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Panel passes fine increases for unlicensed, insolvent grain buyers

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State lawmakers are passing along bills that increase penalties on unlicensed grain buyers.

Supporters of the bills say the current fines don’t deter illegal activity.

The trio of bills will give the Public Utilities Commission a greater hold on unlicensed grain warehouses and brokers, as well as elevators lacking financial solvency.

The bills come after farmers have gone unpaid for grain they’ve taken to market.

One bill increases the civil fine against warehouse operators from $1,000 to $5,000 dollars a day, for a maximum of $50,000.

Chris Nelson is chairman of the Public Utilities Commission, which licenses grain warehouses and regulates grain trading in the state. He says current fines aren’t enough.

“For some folks, violating the law and paying the fine is simply a cost of doing business,” Nelson says. “Not with everybody, but we’ve experienced it.”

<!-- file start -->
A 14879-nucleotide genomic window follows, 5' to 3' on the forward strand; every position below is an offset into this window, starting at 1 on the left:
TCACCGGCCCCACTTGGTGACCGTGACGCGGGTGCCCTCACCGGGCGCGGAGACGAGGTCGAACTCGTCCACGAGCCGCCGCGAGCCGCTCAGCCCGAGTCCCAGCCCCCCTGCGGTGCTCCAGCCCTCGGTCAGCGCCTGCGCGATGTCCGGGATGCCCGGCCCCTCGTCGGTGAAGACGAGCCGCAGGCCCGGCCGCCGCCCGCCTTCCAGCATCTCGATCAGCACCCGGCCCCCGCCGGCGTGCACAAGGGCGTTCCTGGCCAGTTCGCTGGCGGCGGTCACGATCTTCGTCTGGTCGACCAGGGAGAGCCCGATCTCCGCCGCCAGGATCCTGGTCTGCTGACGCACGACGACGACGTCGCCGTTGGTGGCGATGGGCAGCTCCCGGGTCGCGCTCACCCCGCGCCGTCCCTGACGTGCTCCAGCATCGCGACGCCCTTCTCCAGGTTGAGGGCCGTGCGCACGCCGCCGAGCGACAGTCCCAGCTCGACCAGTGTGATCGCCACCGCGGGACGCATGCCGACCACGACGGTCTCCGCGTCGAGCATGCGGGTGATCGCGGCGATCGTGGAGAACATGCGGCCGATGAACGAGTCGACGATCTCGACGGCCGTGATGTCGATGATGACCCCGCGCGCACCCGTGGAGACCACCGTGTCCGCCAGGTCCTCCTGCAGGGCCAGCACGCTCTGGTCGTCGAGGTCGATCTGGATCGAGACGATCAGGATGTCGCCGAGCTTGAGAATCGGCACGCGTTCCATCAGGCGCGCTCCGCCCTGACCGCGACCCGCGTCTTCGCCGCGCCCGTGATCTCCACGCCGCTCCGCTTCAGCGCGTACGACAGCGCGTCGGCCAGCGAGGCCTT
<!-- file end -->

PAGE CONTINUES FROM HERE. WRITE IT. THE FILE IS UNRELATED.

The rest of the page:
That bill also increases fines against grain buyers who don’t open their books to the public utilities commission up to $20,000.

Another bill would create a class 5 misdemeanor for any broker who sets up a transaction between a farmer and an unlicensed buyer.

“Why? Because we want to make sure that farmers are selling to licensed buyers,” Nelson says. “So they have all the protections to make sure farmers get paid.”

The senate Ag and Natural Recourses committee signaled support for the proposal, but delayed action for a prison impact statement.

The Attorney General’s office is introducing a bill in the House that would change the penalty for grain buyers that cannot pay farmers from a Class 6 felony to punishable as theft under state law.